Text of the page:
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Michael Long is a speechwriter, author, educator, and award-winning screenwriter and playwright.

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"It's Important" Is Not Enough
People don't read your stuff because it's important.
You have to win their interest.


For many years, I would go to my doctor and he would tell me to lose weight. "If you don't," he'd say, "you'll lose years off your life."

I can't think of a more important message than that. Can you?

Yet I spent a decade hearing that important information... and doing nothing about it.
 
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When you write a speech, an essay, a letter, a proposal, or anything else, don't think like my doctor did -- don't assume that the importance of the information is enough to get somebody to do something.

Yet you may be thinking that this doesn't apply to you.
 
They work for me, so they’ll listen.
 
Their job depends on it, so they’ll figure it out.
 
These are smart folks. They’ll get it.

 
If only any of this worked. People don’t read or listen just because something is important. We pay attention because we are compelled to do so by the person who provides the words.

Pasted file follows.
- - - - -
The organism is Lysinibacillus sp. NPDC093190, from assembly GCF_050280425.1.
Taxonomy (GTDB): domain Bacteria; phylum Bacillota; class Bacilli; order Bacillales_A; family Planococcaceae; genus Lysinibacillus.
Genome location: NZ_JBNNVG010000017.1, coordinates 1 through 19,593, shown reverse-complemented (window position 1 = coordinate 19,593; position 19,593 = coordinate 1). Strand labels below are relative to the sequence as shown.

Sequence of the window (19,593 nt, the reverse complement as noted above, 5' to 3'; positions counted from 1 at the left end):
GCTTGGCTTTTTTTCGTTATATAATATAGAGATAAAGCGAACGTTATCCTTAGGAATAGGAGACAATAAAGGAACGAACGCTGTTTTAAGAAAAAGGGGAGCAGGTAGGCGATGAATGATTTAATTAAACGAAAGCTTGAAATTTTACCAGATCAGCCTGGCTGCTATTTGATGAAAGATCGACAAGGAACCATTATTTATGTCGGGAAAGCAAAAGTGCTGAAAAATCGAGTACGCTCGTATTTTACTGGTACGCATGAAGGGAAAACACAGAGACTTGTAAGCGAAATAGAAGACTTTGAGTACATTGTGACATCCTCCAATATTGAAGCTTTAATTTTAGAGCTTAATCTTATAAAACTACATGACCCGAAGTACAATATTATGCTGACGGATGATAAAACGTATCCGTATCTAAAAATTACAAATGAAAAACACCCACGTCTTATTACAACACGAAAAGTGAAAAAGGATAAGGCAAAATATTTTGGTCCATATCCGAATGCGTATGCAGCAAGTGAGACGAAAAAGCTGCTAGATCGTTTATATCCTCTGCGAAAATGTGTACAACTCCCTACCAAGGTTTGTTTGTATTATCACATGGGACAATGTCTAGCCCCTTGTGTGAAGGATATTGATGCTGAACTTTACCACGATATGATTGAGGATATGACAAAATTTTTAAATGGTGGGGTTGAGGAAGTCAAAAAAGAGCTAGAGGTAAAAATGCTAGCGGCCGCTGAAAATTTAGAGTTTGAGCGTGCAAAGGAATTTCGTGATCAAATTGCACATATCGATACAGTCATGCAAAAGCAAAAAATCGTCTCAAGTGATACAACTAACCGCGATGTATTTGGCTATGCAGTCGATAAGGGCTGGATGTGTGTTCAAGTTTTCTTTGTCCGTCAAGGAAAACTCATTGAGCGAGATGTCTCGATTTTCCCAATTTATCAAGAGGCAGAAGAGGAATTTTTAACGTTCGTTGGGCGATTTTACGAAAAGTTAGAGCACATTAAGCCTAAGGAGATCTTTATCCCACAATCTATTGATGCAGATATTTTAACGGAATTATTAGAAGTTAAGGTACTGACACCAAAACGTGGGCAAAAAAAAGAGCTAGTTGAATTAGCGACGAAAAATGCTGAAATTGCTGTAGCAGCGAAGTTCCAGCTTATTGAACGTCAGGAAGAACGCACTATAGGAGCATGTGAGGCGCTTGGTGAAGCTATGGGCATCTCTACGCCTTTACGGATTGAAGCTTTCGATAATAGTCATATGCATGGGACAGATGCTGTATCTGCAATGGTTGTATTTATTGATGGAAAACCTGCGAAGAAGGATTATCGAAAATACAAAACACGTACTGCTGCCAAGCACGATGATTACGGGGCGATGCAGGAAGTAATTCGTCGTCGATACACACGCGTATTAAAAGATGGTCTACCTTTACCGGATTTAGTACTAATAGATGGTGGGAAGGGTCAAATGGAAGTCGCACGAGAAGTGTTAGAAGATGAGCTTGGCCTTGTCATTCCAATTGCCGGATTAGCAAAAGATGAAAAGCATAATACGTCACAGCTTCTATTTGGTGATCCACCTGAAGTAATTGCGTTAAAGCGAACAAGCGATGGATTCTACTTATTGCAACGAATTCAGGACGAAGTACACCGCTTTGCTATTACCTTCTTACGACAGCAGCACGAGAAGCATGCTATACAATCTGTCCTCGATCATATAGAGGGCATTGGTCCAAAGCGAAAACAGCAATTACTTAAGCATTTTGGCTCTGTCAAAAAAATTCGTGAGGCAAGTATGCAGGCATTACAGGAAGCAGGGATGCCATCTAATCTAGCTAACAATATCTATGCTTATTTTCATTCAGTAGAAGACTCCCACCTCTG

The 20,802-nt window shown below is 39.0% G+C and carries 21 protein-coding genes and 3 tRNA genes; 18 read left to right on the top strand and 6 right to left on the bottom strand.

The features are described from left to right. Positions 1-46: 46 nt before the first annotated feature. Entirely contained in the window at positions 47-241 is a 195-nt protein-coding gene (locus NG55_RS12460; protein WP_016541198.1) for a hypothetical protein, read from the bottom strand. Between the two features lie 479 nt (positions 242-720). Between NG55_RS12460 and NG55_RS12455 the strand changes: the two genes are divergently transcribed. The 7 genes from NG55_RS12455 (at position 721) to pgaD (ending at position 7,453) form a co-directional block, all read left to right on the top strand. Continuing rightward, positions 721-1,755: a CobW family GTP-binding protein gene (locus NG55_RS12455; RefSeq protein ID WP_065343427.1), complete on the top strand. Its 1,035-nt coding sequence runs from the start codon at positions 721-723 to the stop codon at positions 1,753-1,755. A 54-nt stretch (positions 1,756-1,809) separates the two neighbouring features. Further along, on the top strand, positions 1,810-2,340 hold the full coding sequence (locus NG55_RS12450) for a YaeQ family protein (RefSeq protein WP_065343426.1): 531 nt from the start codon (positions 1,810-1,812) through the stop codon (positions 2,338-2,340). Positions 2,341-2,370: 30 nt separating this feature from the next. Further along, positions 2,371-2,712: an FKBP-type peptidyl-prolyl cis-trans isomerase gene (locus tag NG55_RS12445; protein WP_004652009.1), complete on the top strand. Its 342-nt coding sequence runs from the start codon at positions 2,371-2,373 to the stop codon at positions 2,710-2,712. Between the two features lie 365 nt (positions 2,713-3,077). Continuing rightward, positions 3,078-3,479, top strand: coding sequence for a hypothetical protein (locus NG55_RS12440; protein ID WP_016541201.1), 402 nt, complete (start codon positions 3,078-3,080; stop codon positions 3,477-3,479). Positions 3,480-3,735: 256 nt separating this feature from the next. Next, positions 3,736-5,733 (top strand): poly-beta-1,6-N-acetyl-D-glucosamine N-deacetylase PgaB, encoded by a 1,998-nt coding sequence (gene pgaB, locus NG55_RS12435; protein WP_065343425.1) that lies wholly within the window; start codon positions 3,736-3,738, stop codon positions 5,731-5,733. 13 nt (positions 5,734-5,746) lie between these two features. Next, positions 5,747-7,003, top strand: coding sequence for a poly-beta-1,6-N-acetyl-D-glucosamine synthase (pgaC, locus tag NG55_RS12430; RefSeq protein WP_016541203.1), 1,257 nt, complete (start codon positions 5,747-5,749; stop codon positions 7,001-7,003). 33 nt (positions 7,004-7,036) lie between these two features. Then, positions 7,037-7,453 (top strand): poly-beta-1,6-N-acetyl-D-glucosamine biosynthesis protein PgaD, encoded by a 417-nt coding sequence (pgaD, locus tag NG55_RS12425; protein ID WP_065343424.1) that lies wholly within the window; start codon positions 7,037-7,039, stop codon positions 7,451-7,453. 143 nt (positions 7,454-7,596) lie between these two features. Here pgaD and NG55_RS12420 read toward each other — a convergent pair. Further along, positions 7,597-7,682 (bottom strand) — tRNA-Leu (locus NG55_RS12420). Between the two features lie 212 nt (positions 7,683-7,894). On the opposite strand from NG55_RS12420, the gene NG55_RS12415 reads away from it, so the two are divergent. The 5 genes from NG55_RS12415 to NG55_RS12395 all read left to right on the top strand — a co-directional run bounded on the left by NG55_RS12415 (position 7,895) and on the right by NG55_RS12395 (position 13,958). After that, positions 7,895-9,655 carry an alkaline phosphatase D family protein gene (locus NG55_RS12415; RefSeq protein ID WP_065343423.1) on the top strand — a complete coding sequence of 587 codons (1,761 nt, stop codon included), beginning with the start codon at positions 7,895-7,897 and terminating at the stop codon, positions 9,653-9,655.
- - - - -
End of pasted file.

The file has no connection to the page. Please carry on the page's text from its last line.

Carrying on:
Over and over, we see principals pour out critical information to key influencers to no effect. Then everybody huddles up back at the office to figure out how to say the same thing in other words.
 
But most of the time, the problem isn’t the message. It’s the egocentric belief that simply pouring it in people’s ears is enough. You need drama, rhetoric, example, character, color, plot, persuasion, humor, insight, wit, mystery -- the things that affect our emotions, not just our intellect.
 
Keep reminding yourself: People don't listen just because something is important.

 
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There is no proposition so grave, no topic so serious, no event so important, and no speaker so gifted that unadorned material will have significant impact. Period.
 
Think of it this way: ten minutes into most talks and the audience is squirming, yet 90 minutes into a good movie and the audience feels they’ve barely sat down. Why is that? Because successful filmmakers make it a priority to be compelling.
 
Listening is hard. Show a little sympathy for the audience. Make listening easy.

 

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